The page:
MIAMI – Seven people were arrested on terrorism conspiracy charges Thursday in connection with the early stages of a plot to attack Chicago's Sears Tower and other buildings in the United States, a federal law enforcement official said.
Officials told FOXNews the seven men were in the very early stages of planning an attack for what the planners thought was Al Qaeda, but the people they were working with were actually Department of Justice officials.
The target was supposedly the Sears Tower in Chicago, but officials said the suspects were also considering attacking FBI facilities and government buildings in Miami.
Officials told FOXNews that the suspects were plotting to wage jihad in conjunction with Al Qaeda and were having elaborate discussions, and that the suspects believed if they knocked down the Sears Tower, that they could effectively cripple the U.S. government.
The officials stressed that there was no imminent danger, telling FOXNews "we were with them the whole time."
Those arrested include five American citizens, one illegal alien from Haiti, and one resident alien. All are expected to be arraigned in U.S. District Court in Miami tomorrow morning.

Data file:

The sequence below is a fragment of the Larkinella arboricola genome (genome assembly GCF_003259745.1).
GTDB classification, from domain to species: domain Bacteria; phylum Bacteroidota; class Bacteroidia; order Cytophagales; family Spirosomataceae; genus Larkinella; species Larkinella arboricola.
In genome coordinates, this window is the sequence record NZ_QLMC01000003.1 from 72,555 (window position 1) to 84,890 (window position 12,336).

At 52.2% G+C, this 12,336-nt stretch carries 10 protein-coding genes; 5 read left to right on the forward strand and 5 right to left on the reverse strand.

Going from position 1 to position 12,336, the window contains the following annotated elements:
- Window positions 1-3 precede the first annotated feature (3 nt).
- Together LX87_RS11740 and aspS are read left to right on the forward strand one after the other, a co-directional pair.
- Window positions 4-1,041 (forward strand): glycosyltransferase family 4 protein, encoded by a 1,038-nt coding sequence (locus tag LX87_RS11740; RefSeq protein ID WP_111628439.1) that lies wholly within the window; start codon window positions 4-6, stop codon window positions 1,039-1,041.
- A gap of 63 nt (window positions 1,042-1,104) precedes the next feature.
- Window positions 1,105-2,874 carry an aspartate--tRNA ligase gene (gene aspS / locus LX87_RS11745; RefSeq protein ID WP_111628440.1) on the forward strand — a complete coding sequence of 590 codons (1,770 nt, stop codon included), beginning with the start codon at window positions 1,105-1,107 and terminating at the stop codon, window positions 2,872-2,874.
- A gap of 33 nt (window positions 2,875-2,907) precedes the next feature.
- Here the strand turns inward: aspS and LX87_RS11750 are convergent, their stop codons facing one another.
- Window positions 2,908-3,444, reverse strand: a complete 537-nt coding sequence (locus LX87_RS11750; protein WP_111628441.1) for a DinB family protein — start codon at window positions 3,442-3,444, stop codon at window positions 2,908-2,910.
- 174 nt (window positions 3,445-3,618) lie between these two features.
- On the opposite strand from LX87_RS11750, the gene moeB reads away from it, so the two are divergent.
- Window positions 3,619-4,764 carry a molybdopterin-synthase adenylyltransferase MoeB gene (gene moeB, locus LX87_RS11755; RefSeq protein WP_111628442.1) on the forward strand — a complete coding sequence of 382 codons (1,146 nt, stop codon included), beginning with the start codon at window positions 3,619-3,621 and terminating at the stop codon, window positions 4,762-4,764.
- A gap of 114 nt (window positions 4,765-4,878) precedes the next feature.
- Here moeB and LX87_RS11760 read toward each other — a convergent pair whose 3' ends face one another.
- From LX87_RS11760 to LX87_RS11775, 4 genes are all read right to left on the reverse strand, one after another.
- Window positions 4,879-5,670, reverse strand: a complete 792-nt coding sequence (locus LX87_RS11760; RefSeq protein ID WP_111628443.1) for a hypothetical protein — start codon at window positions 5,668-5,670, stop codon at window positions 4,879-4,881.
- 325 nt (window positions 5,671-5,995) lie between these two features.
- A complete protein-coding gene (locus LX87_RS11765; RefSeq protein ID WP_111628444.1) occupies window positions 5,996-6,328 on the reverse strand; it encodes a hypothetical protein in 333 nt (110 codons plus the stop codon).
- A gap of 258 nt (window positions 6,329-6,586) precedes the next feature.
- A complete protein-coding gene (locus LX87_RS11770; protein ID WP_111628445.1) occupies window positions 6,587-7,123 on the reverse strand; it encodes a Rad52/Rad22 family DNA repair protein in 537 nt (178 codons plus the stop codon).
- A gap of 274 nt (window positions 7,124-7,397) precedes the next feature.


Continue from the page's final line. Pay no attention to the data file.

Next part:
A federal law enforcement official told The Associated Press the alleged plotters were mainly Americans with no apparent ties to Al Qaeda or other foreign terrorist organizations. He spoke on condition of anonymity so as not to pre-empt news conferences planned for Friday in Washington and Miami.
U.S. Attorney R. Alexander Acosta said in a statement that more details about the ongoing operation would be released Friday. Local media reported that agents were raiding a warehouse in Miami's Liberty City section.
"There is no imminent threat to Miami or any other area because of these operations," said Richard Kolko, spokesman for FBI headquarters in Washington. He declined further comment.
Attorney General Alberto Gonzales was scheduled to hold a news conference on Friday to discuss the raid. A simultaneous news conference was to be held in Miami.
Cedric Thomas, an owner of Thomas Produce Market, told The Miami Herald the area around his store was teeming with federal agents.
"There is a ton of guys in uniforms moving around, blocking the streets," Thomas said.
Several terrorism investigations have had south Florida links. Several of the Sept. 11 hijackers lived and trained in the area, including ringleader Mohamed Atta, and several plots by Cuban-Americans against Fidel Castro's government have been based in Miami.
Jose Padilla, a former resident once accused of plotting to detonate a radioactive bomb in the U.S., is charged in Miami with being part of a North American terror cell.
The Associated Press contributed to this report.